Or maybe it’s all to do with Japan’s best-kept secret: the absence of litter bins. Any tourist who has spent a few days in the country can testify to this. The cleanliness of its streets corresponds to a culture unthinkable in the West. Each individual takes responsibility for the rubbish he or she generates, keeping it with them until they are able to dispose of it, usually by recycling it properly. This attitude, coupled with a peculiar view of national security (in 1995 the Tokyo underground suffered a chemical attack with sarin gas, calculatedly placed in its bins, which have since been removed), makes it extremely difficult to come across bins in which to dispose of waste. But not impossible: food and drink machines always have bins next to them, sometimes integrated into the structure itself, in which to deposit containers.

The real wishing well

Although tea, coffee and soft drinks are the star products, the range of products on offer is endless. The vending industry is so competitive, and permits so easy to obtain, that the Japanese are able to sell anything through this mechanism. Orange juice and ice-cream dispensers crowd next to those offering Sriracha sauce, fresh fruit or women’s underwear. In Akihabara, Tokyo’s manga, video game and collectibles district, many shops sell their latest products from machines at the entrance. At the cable car station in the Hakone region, children crowd in front of huge machines selling toy trains for coins.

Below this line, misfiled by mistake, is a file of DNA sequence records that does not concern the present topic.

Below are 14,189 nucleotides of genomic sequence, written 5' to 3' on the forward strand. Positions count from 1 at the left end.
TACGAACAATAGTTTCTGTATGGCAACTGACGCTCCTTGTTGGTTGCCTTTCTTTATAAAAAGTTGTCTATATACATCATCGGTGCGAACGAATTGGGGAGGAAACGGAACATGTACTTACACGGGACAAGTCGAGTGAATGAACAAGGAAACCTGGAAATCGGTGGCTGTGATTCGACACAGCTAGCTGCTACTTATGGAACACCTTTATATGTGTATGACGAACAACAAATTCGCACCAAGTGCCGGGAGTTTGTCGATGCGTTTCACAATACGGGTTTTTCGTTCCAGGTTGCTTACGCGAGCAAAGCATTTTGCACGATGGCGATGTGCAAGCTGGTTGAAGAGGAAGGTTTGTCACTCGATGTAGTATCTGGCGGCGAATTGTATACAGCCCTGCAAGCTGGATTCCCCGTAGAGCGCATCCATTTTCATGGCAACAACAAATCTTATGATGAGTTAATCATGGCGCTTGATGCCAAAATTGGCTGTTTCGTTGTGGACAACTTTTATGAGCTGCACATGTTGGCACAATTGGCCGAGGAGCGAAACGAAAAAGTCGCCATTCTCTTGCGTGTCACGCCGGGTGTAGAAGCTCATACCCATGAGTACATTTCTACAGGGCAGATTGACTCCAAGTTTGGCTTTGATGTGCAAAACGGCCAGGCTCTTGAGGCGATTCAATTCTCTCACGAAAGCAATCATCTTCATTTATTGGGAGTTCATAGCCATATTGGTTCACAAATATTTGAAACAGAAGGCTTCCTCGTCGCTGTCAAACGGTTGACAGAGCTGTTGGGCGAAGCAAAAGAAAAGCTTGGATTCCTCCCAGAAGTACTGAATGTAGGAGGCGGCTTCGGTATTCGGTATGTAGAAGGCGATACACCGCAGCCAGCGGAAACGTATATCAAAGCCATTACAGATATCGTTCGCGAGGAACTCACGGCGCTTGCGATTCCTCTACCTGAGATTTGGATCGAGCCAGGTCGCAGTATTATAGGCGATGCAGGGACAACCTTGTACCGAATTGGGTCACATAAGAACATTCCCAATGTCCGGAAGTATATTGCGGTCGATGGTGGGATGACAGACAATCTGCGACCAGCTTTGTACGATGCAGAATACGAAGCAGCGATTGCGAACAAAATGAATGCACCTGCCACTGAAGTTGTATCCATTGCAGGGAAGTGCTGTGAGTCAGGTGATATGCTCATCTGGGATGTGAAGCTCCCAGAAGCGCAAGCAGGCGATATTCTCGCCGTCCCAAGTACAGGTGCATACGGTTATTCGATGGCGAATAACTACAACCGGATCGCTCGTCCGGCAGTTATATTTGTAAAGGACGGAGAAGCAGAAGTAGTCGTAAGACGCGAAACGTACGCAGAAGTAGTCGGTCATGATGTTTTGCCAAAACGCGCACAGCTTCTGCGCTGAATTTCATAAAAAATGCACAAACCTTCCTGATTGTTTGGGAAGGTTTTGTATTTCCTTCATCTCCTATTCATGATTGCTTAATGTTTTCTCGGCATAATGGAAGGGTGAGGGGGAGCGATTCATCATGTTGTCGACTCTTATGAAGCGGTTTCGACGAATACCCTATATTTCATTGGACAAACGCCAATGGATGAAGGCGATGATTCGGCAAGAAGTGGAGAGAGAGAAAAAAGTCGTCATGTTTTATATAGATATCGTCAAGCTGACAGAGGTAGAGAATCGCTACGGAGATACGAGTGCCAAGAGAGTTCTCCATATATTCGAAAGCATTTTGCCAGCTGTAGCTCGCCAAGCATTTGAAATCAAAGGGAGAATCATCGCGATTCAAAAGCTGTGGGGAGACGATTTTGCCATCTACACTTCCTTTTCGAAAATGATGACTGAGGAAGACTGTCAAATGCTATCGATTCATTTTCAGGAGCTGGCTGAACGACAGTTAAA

There is even a close cousin of the vending machine, called the gashapon, which is a phenomenon of its own. Manufactured by the Bandai brand, gashapons are collectible figurines encased in plastic balls, like the ones your parents used to buy you when you stopped for a snack at a roadside bar. However, these have two major differences. The mechanisms that dispense them are easily recognisable. They are small, white or orange and stacked in endless rows. And the variety of products is devastating. The most normal ones house anime characters (Pokémon, One Piece, Naruto…), adorable little animals, key rings or earrings. Others get crazier and crazier, and can be in the shape of a crisp, a man’s naked torso or an instrument.